What to do if your Serializable-derived class crashes in Context::RemoveEventReceiver

I created a massive headache for myself recently - I had smashed out a bunch of classes deriving from Serializable, created a tree of specialized nodes (a custom set of derived node classes, nothing to do with Urho3D::Node), and during destruction, I was landing in Context::RemoveEventReceiver, on my deepest node (initially), with pthis=nullptr
As my project pulls in the (release) Urho lib, I could not easily investigate the cause of the crash, but I do know my way around ASM, and I was able to inspect the disassembled code and the CPU registers to figure out that one of my objects had not correctly initialized the context_ member.

The issue was caused as follows:

MyClass::MyClass(Context* context):ItsAncestor(context_) { }

Can you see the problem?
It’s such a subtle bug, but it’s super-nasty.

The input argument “context” is valid on entry - but that’s not what we handed to the ancestor!

Just a friendly heads-up incase someone else is wondering why their code crashes silently!

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Curse of intellisense strikes again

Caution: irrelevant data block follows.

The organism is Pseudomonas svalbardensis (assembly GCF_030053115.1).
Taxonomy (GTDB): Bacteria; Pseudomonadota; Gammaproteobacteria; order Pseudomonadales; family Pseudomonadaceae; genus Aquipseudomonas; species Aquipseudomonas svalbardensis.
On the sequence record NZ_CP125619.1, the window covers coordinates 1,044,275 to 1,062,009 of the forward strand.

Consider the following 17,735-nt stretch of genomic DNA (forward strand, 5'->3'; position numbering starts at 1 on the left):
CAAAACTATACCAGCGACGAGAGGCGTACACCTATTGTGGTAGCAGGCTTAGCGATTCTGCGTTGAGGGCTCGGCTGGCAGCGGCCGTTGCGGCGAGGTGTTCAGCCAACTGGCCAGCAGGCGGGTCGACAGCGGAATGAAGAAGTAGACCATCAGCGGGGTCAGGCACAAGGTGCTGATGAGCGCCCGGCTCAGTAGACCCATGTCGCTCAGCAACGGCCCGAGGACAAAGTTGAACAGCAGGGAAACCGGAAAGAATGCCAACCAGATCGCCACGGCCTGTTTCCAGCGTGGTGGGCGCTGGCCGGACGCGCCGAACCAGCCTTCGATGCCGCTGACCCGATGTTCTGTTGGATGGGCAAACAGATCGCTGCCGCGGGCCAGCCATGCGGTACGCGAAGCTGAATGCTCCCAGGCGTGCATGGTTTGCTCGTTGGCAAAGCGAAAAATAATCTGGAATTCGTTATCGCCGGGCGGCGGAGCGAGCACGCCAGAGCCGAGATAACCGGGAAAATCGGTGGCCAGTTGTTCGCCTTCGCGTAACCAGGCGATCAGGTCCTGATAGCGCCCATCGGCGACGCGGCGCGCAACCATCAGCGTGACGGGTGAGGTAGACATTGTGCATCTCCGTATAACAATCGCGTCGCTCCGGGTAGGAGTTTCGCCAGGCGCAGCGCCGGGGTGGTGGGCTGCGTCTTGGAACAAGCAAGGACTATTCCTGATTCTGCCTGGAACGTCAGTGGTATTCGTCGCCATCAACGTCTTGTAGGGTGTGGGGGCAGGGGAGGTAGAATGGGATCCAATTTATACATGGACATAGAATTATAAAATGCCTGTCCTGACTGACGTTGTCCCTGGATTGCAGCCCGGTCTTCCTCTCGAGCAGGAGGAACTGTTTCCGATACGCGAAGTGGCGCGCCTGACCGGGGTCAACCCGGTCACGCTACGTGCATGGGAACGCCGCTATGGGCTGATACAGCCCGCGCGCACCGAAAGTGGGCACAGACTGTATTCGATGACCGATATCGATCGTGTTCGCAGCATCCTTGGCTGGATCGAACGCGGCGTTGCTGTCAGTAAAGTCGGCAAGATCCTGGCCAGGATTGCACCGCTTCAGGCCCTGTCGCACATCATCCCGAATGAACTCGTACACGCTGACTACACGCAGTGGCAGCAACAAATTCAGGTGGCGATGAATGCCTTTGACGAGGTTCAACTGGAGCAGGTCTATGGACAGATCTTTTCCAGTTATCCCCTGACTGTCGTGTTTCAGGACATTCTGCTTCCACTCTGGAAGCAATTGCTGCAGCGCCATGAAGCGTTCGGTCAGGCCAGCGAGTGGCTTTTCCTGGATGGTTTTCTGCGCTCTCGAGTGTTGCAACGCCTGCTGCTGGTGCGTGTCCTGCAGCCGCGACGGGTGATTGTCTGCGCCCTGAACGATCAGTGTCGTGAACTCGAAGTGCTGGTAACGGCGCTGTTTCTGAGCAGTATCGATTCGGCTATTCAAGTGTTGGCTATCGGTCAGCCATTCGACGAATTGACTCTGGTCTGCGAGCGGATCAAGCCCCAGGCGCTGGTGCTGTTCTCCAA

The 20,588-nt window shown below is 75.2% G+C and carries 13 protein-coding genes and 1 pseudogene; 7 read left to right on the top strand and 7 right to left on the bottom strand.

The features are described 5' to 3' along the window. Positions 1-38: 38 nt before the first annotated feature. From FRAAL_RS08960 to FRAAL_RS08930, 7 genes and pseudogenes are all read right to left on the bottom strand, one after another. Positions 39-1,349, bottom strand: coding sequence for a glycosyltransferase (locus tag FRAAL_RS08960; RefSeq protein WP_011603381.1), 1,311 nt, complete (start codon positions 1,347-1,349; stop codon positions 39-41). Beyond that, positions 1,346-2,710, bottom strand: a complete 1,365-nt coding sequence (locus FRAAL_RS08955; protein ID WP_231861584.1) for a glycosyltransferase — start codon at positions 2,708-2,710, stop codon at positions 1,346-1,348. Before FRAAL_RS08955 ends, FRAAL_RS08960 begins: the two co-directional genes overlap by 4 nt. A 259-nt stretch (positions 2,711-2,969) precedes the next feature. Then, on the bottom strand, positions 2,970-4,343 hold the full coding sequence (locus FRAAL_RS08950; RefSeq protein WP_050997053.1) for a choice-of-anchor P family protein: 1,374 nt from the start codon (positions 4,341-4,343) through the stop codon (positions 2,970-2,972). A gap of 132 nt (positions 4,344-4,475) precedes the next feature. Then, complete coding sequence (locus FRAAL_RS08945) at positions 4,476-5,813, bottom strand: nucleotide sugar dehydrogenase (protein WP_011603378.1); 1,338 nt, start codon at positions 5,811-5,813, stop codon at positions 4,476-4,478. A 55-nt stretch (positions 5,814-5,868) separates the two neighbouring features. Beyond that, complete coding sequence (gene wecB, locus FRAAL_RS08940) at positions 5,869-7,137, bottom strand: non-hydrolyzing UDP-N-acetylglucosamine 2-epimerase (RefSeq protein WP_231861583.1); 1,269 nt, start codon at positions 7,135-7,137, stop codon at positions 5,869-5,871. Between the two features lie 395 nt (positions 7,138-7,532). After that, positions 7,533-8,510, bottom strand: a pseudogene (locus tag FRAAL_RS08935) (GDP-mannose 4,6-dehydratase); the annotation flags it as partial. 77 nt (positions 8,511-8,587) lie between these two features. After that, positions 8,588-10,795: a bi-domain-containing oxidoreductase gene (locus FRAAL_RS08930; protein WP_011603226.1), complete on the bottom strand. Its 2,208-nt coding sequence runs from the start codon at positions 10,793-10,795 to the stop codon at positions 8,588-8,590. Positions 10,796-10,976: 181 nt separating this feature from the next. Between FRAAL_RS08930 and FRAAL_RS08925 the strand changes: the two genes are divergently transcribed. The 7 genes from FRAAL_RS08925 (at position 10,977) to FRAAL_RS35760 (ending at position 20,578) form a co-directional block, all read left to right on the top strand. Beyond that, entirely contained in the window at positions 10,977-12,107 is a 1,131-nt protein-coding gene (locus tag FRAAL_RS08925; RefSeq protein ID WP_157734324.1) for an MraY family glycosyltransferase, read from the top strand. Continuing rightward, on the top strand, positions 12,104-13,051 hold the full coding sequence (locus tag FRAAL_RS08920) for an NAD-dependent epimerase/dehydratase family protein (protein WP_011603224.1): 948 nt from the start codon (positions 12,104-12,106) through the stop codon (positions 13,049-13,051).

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Should the compiler warn you for unused input argument?

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I handed in the placeholder member, which we inherited from serializable (actually from Object, deeper again), I did not pass the input argument as intended

I had a train ticket to pass to the conductor, but i showed him my empty pocket before he had handed me the ticket back to put in my pocket

the input argument was called context
the thing i handed the ancestor was the ultimate holder of context, called context_

at the time i did so, context_ was still empty

yes, the compiler should warn you, about unused inputs, if they have no defaults specified

it never ceases to amuse me, as a programmer, how one character out of place can crash the entire machine

in my days as an industrial robotics coder, once i put the decimal point in the wrong place in one number in a huge program, and quite some time later, a 50 tonne robot attempted to tear itself apart, at full speed - 30 meters per minute back then (I happened to be nearby, but I was also running other machines too)

Yes, for arguments which have no default value specified, for sure - maybe not if there is a default, because it could be a throw-away value depending on the whim of the caller